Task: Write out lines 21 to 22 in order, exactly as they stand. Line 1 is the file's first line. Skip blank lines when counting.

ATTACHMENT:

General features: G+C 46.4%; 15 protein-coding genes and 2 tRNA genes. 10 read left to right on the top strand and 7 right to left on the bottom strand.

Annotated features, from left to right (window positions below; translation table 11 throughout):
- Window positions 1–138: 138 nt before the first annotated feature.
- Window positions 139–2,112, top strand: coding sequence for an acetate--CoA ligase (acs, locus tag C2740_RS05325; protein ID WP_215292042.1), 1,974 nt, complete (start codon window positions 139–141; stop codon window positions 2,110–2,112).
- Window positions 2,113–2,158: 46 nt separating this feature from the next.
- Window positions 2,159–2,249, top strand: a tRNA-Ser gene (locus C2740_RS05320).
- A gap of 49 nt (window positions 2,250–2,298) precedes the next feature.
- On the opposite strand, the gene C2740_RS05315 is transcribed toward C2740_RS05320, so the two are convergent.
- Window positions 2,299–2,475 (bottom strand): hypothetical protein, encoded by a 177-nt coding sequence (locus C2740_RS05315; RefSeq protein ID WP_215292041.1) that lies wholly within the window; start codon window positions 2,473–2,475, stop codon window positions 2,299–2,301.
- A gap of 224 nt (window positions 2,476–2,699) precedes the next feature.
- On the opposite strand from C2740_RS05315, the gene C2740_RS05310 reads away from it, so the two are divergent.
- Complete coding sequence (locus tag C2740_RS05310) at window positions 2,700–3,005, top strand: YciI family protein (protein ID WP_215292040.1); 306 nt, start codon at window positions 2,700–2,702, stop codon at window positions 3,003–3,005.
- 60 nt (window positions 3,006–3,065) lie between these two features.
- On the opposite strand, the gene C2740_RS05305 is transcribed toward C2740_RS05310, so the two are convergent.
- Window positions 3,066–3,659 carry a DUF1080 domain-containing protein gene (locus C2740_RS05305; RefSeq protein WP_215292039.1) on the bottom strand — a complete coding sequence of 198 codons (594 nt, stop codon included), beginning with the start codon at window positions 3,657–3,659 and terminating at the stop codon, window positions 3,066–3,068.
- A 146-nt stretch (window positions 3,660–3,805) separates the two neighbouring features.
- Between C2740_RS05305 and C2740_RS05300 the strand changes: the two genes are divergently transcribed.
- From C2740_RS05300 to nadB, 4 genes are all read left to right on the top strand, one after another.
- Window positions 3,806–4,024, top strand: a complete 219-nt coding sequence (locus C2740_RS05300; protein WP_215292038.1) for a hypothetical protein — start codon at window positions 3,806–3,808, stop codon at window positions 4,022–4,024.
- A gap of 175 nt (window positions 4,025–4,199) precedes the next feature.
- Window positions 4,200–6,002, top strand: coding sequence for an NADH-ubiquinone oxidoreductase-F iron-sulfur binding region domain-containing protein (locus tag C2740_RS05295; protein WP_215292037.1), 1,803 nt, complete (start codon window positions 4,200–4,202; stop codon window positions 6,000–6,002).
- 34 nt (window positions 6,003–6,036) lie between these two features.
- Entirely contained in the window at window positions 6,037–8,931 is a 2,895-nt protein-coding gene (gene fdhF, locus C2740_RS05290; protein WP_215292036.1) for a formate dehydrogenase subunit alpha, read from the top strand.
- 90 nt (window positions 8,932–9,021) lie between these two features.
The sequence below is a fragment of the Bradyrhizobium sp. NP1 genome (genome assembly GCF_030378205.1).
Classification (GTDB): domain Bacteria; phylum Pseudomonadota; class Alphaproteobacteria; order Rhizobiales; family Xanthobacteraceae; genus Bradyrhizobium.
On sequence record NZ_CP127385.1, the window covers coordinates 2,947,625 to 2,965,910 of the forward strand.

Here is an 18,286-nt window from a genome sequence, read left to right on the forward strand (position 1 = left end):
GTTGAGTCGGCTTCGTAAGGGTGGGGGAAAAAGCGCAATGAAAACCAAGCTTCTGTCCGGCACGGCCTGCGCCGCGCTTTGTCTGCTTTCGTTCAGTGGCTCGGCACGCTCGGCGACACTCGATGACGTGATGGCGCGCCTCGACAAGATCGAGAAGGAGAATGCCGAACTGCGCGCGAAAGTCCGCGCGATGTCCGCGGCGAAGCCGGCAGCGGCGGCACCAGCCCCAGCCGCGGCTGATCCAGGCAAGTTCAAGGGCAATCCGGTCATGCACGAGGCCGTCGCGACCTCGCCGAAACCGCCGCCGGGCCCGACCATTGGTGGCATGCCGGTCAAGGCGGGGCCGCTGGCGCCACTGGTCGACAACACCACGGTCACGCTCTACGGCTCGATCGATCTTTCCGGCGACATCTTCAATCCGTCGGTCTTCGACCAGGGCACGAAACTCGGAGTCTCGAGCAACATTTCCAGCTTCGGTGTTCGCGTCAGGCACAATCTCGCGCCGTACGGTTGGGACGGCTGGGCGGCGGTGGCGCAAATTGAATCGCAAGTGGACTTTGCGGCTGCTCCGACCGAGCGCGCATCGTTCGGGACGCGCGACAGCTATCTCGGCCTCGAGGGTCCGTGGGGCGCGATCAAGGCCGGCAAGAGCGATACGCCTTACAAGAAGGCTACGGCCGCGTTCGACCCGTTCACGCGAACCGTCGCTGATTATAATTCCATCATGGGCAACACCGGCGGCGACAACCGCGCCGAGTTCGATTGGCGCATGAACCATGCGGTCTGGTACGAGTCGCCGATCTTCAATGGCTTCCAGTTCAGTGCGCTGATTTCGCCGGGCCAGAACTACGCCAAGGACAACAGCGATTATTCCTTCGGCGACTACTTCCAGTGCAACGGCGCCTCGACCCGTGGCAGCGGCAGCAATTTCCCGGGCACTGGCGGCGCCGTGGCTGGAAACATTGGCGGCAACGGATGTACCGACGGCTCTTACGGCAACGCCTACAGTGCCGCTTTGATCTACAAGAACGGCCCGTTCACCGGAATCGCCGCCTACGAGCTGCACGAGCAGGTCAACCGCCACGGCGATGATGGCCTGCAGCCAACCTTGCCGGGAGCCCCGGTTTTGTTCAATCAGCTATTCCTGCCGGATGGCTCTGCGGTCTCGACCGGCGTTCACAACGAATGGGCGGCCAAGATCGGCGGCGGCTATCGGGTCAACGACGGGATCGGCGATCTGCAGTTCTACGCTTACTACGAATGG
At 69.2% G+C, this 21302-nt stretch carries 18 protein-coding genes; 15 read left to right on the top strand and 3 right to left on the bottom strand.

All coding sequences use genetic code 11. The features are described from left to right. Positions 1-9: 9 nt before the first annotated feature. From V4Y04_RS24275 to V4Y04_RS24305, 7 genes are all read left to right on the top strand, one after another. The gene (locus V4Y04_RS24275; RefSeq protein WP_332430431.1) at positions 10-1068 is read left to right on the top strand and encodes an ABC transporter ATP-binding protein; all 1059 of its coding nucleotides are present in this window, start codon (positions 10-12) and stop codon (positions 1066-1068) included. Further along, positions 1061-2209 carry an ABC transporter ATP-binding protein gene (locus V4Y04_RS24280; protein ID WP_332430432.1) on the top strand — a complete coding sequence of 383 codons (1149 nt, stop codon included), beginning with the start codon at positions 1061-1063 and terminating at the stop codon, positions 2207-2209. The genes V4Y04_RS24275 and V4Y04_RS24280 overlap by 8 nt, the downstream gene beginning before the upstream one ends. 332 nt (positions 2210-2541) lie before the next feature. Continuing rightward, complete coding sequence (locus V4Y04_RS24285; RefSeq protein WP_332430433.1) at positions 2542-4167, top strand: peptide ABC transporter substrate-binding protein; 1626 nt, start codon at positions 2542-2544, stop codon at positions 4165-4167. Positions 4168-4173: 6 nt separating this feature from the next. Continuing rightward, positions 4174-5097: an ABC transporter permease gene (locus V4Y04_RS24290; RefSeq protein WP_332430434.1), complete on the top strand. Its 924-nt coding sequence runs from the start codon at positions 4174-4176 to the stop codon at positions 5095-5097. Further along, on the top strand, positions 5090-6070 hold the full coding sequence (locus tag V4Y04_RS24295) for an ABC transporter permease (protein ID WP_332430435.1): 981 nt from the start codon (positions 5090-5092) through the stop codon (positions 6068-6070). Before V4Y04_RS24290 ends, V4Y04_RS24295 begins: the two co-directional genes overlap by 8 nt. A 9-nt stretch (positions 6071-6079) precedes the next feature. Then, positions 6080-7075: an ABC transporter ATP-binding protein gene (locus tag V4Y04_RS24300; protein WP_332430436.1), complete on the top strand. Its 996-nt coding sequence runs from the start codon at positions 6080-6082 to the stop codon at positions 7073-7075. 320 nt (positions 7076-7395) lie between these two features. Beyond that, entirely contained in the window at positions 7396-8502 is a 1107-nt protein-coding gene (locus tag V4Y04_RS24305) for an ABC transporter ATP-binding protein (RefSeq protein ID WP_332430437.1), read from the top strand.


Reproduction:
- Window positions 4,200–6,002, top strand: coding sequence for an NADH-ubiquinone oxidoreductase-F iron-sulfur binding region domain-containing protein (locus tag C2740_RS05295; protein WP_215292037.1), 1,803 nt, complete (start codon window positions 4,200–4,202; stop codon window positions 6,000–6,002).
- 34 nt (window positions 6,003–6,036) lie between these two features.